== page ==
Soldier Accused Of Desertion - KCBD NewsChannel 11 Lubbock


Soldier Accused Of Desertion

Courtesy: Lubbock Sheriff's Office Courtesy: Lubbock Sheriff's Office

A Lubbock soldier makes what could be a life altering decision.  Police arrested 19-year-old Dane Butterfield early Wednesday morning.  Butterfield is in the Lubbock County Jail, charged with deserting the Army.

NewsChannel 11 learned more about Butterfield and what this means for his future.

Butterfield is registered as a freshman at Texas Tech University, and we know he was on campus in September. That's because Tech Police arrested him for DWI, drugs, and unlawfully carrying a firearm.

What we haven't been able to find out is when Butterfield joined the Army, and how long he's allegedly been AWOL.  We still don't know where he was stationed.

LPD arrested Butterfield around 3:00 a.m. Wednesday at a home in the 4600 Block of 29th Street. He seemed to go peacefully.  Butterfield now faces serious charges, that Lubbock veteran Ysidro Gutierrez says, could follow him the rest of his life.

"When a soldier goes AWOL, absent without leave, it creates problems all up and down the chain of command, and our military service has a bigger mission than to be going around looking for people who have deserted their post.  The other side of it is the tragedy involving the soldier himself. You have a 19-year-old soldier who now has ruined his life," Gutierrez said.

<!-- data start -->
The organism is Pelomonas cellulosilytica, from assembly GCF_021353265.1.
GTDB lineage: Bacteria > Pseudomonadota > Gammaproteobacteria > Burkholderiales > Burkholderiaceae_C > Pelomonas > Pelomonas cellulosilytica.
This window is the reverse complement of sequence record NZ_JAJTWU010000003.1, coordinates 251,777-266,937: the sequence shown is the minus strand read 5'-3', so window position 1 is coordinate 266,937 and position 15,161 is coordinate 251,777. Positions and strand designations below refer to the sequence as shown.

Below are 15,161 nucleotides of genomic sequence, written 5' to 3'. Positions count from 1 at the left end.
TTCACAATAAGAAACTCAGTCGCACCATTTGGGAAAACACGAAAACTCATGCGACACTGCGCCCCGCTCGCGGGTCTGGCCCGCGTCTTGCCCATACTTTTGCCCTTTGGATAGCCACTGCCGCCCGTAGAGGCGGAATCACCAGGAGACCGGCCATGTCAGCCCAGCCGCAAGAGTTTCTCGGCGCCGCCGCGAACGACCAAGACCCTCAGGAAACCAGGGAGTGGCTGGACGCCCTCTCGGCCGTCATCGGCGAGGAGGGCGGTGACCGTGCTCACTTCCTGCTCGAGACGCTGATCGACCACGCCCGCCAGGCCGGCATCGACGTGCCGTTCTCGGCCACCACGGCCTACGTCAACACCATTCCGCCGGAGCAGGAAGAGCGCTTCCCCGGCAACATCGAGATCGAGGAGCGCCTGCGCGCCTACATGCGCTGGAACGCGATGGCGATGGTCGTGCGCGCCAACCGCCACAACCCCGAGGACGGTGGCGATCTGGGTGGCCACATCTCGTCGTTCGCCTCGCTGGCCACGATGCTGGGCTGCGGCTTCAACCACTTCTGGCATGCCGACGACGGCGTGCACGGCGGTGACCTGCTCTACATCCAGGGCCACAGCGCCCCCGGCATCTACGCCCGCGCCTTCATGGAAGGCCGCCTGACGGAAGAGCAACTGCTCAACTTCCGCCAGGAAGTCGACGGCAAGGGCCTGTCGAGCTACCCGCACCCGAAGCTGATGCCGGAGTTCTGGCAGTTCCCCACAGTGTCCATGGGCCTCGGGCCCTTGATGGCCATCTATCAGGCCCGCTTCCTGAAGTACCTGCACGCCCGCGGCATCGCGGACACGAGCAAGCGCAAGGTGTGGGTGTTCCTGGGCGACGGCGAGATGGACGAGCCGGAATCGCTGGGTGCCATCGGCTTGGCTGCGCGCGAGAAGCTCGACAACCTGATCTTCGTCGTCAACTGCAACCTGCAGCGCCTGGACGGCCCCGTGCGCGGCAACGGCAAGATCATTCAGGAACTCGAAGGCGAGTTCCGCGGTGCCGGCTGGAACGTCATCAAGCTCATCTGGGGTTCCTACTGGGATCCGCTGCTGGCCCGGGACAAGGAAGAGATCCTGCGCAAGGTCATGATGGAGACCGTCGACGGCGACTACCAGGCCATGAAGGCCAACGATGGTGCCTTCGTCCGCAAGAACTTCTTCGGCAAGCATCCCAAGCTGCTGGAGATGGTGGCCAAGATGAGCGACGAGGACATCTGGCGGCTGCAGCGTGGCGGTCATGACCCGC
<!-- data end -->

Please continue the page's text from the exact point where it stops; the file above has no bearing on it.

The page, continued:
"He will probably be incarcerated.  His entire future comes into question. He probably won't be able to get a job with the federal government. Every time he applies for a job he will have to indicate in his application that he was AWOL.  So, it is a tragedy for the soldier himself, it's a tragedy for the family, and it really detracts our military from its primary mission," Gutierrez continued. 

Butterfield could be dishonorably discharged, have to forfeit all pay, and send up to five years in confinement.

The death penalty is also on the books during times of war, but Gutierrez tells us that hasn't been used since World War II.  He says it's extremely unlikely a judge would sentence Butterfield to death.

We did speak with Butterfield's sister Wednesday, but she did not want to comment until she spoke with her brother and figured out what is going on.


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